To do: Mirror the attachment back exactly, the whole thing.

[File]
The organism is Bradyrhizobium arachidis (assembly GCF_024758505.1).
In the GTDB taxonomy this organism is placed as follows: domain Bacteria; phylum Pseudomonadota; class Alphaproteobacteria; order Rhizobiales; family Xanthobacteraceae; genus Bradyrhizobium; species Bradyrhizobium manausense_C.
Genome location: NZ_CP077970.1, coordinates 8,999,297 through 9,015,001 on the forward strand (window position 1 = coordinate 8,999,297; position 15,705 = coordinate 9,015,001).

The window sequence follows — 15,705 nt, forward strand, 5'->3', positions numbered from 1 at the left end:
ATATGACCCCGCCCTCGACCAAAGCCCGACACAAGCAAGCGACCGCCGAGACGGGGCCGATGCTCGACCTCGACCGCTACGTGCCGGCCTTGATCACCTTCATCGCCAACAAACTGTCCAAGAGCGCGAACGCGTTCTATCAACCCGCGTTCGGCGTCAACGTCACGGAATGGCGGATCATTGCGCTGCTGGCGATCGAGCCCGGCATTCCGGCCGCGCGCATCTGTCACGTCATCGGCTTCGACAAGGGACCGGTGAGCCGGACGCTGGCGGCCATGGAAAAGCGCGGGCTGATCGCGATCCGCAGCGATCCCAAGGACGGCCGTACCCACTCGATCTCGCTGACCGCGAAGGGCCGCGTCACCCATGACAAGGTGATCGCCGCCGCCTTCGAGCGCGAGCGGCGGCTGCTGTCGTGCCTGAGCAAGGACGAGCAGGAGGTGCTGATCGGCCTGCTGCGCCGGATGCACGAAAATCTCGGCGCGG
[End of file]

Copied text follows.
The organism is Bradyrhizobium arachidis (assembly GCF_024758505.1).
In the GTDB taxonomy this organism is placed as follows: domain Bacteria; phylum Pseudomonadota; class Alphaproteobacteria; order Rhizobiales; family Xanthobacteraceae; genus Bradyrhizobium; species Bradyrhizobium manausense_C.
Genome location: NZ_CP077970.1, coordinates 8,999,297 through 9,015,001 on the forward strand (window position 1 = coordinate 8,999,297; position 15,705 = coordinate 9,015,001).

The window sequence follows — 15,705 nt, forward strand, 5'->3', positions numbered from 1 at the left end:
ATATGACCCCGCCCTCGACCAAAGCCCGACACAAGCAAGCGACCGCCGAGACGGGGCCGATGCTCGACCTCGACCGCTACGTGCCGGCCTTGATCACCTTCATCGCCAACAAACTGTCCAAGAGCGCGAACGCGTTCTATCAACCCGCGTTCGGCGTCAACGTCACGGAATGGCGGATCATTGCGCTGCTGGCGATCGAGCCCGGCATTCCGGCCGCGCGCATCTGTCACGTCATCGGCTTCGACAAGGGACCGGTGAGCCGGACGCTGGCGGCCATGGAAAAGCGCGGGCTGATCGCGATCCGCAGCGATCCCAAGGACGGCCGTACCCACTCGATCTCGCTGACCGCGAAGGGCCGCGTCACCCATGACAAGGTGATCGCCGCCGCCTTCGAGCGCGAGCGGCGGCTGCTGTCGTGCCTGAGCAAGGACGAGCAGGAGGTGCTGATCGGCCTGCTGCGCCGGATGCACGAAAATCTCGGCGCGG